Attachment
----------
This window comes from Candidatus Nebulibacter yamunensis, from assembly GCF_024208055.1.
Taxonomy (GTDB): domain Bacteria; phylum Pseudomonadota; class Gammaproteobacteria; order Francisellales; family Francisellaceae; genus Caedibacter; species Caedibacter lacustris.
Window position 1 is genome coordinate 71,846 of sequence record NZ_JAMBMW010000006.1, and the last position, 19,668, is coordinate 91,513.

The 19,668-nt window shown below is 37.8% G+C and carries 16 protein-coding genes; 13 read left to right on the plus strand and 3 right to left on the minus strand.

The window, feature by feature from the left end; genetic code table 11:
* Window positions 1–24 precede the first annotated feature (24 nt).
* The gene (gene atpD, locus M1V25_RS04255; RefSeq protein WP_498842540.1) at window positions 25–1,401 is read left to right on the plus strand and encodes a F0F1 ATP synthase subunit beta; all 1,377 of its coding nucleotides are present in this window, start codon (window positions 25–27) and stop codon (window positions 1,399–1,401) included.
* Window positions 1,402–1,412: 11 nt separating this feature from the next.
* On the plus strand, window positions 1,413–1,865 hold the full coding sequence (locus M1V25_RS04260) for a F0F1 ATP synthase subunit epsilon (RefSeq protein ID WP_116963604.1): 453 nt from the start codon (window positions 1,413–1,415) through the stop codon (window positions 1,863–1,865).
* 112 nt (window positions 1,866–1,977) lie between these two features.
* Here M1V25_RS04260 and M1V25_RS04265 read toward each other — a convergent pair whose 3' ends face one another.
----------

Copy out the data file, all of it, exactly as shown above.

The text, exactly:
This window comes from Candidatus Nebulibacter yamunensis, from assembly GCF_024208055.1.
Taxonomy (GTDB): domain Bacteria; phylum Pseudomonadota; class Gammaproteobacteria; order Francisellales; family Francisellaceae; genus Caedibacter; species Caedibacter lacustris.
Window position 1 is genome coordinate 71,846 of sequence record NZ_JAMBMW010000006.1, and the last position, 19,668, is coordinate 91,513.

The 19,668-nt window shown below is 37.8% G+C and carries 16 protein-coding genes; 13 read left to right on the plus strand and 3 right to left on the minus strand.

The window, feature by feature from the left end; genetic code table 11:
* Window positions 1–24 precede the first annotated feature (24 nt).
* The gene (gene atpD, locus M1V25_RS04255; RefSeq protein WP_498842540.1) at window positions 25–1,401 is read left to right on the plus strand and encodes a F0F1 ATP synthase subunit beta; all 1,377 of its coding nucleotides are present in this window, start codon (window positions 25–27) and stop codon (window positions 1,399–1,401) included.
* Window positions 1,402–1,412: 11 nt separating this feature from the next.
* On the plus strand, window positions 1,413–1,865 hold the full coding sequence (locus M1V25_RS04260) for a F0F1 ATP synthase subunit epsilon (RefSeq protein ID WP_116963604.1): 453 nt from the start codon (window positions 1,413–1,415) through the stop codon (window positions 1,863–1,865).
* 112 nt (window positions 1,866–1,977) lie between these two features.
* Here M1V25_RS04260 and M1V25_RS04265 read toward each other — a convergent pair whose 3' ends face one another.